When you think of great concert films you might think of Talking Heads' ‘Stop Making Sense’ or The Rolling Stones' ‘Gimmie Shelter’ as all-time greats - but there is a new concert film to be added to the list.

Global pop star Taylor Swift's The Eras Tour film has hit cinemas and is taking the world by storm.

Since its release on October 13, Swifies around the globe have been getting dressed to the nines, making friendship bracelets and heading to the cinema to watch the film - myself included.

Swift's Eras Tour doesn't land in the UK until the summer of 2024, but with the release of the film, fans have got an early slice of what to expect when they see the 'Style' and ' All Too Well' singer in person.

Whether you've seen the Eras Tour film for yourself or have seen all the fuss and are curious if it's worth your cinema ticket, the simple answer is yes.

Taylor Swift's Era's Tour is a masterclass in concert films

Though this is not Swift's first rodeo when it comes to concert films, the Eras Tour film is like no other.

The three-and-a-half-hour concert is cut down to two hours and 50 minutes, the film is nonstop anthems offering 40 out of 45 songs included in the tour setlist

Although five songs were cut, fans in the theatre I attended were buzzing with excitement as many dressed up for the occasion inspired by Swift's career from the likes of the 'Speak Now' dress and the 'Lover' pink aesthetic. 

Ahead of the release of the Eras Tour film, Swift had encouraged fans to dance and sing throughout the screening, treating the film as if it was the actual concert.

I myself took that on board and sang throughout the film, along with the rest of the cinema whilst others headed down to the front to dance and others stood in aisles dancing, Taylor Swift's Eras Tour film was really not your normal cinema experience.

Away from fans singing and dancing at cinemas, the Eras Tour film not only shows Swift's artistry but also the production value of the tour.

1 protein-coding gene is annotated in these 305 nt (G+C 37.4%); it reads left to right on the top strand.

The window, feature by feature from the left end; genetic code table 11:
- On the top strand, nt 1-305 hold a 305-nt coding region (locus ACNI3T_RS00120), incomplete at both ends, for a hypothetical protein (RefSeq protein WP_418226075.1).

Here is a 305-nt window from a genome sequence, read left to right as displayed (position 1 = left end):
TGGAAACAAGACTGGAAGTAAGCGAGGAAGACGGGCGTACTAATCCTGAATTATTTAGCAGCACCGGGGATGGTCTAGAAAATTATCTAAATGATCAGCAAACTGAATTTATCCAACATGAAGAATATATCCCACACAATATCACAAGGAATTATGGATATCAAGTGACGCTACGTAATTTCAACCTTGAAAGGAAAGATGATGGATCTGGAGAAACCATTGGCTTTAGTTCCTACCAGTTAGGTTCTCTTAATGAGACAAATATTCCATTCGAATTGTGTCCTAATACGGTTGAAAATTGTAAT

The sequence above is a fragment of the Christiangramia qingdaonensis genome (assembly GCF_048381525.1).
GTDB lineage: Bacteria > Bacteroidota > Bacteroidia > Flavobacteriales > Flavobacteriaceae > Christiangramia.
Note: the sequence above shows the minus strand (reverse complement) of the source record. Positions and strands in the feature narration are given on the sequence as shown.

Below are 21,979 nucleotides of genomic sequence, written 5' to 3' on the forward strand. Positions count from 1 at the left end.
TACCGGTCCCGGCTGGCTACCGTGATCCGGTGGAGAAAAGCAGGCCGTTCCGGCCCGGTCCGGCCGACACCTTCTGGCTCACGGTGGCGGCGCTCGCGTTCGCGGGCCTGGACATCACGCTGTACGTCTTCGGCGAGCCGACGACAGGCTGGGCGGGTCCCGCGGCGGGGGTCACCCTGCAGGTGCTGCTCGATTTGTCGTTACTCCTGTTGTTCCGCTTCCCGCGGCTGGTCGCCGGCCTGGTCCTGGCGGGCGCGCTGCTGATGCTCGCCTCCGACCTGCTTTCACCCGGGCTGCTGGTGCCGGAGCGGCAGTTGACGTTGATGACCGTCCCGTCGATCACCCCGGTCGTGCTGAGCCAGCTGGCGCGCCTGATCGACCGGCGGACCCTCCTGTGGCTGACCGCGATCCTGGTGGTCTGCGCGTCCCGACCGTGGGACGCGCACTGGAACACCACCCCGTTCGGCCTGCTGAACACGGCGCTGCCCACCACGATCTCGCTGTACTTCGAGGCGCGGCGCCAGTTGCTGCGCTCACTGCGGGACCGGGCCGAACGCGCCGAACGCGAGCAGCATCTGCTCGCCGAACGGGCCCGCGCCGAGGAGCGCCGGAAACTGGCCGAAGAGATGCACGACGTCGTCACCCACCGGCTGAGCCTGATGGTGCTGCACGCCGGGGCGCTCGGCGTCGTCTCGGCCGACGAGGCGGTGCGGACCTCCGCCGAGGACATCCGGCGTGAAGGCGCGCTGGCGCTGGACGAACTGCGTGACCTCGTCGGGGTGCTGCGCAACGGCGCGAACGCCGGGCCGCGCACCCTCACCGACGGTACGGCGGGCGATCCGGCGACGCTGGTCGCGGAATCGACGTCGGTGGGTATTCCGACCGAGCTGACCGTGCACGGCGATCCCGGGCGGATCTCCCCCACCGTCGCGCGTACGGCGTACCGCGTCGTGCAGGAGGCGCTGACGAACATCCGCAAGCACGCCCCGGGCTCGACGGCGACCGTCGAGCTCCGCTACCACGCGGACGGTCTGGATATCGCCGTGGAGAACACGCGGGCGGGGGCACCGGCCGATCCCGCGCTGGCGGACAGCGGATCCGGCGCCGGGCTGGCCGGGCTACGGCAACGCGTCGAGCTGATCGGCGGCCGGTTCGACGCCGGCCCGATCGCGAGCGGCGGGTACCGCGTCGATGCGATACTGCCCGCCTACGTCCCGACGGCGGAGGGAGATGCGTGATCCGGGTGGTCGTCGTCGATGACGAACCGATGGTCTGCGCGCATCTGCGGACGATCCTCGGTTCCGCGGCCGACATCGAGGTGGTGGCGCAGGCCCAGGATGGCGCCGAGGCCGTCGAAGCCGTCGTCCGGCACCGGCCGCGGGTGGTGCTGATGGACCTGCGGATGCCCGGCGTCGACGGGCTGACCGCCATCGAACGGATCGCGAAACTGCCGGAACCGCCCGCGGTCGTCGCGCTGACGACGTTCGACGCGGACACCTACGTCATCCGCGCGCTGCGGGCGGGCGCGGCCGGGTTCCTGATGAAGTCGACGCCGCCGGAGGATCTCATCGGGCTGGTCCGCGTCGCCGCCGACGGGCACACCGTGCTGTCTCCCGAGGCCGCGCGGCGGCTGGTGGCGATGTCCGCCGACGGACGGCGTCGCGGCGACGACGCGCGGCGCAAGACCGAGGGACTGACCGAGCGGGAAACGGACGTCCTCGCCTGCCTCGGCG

Each of Swift's Eras, aka her different albums across 16 years of music, has its own theme and segment during the concert.

Although some Eras are given more stage time than others, the production value is never lost.

Swift's ‘Evermore’ Era felt like it was made for cinema with a magical wonder throughout and the performance of ‘willow’ was comparable to scenes for fantasy films.

The same Era allowed for the award-winning singer's acting skills to be shown in full light too.

Her performance of ‘tolerate it’ really packed a punch and felt like a short film in itself.

Whilst ‘Evermore’ offers a witchy side to the Eras film, the singer's seventh album and my personal favourite Era ‘Reputation’ brings a darker, rocky edge to the show.

The popular hit ‘Look What You Made Me Do’ shows the extent of Swift's full cinematography vision.

Meanwhile 'Don't Blame Me' felt like it was made to be enjoyed in the comfort of a cinema.

Away from the songs and the production, Taylor Swift's Era Tour has been able to do something very few concert films have achieved.

Whilst it is just that, a concert film, it almost feels like a gift to the fans.

A gift in recognition of their continued support of Swift throughout each of her Eras, allowing Swifties a chance to come together, and enjoy the film as if they were at the concert yourself.

Whether you are a self-proclaimed Swifty or have never heard a Taylor Swift song, the Eras Tour is well worth a watch for any concert film fanatic.

Simply put, the Eras Tour has already made history, drawing audiences worldwide and as a movie, Taylor Swift has just given us a masterclass in concert filmmaking.

Taylor Swift: The Era Tour is in cinemas worldwide.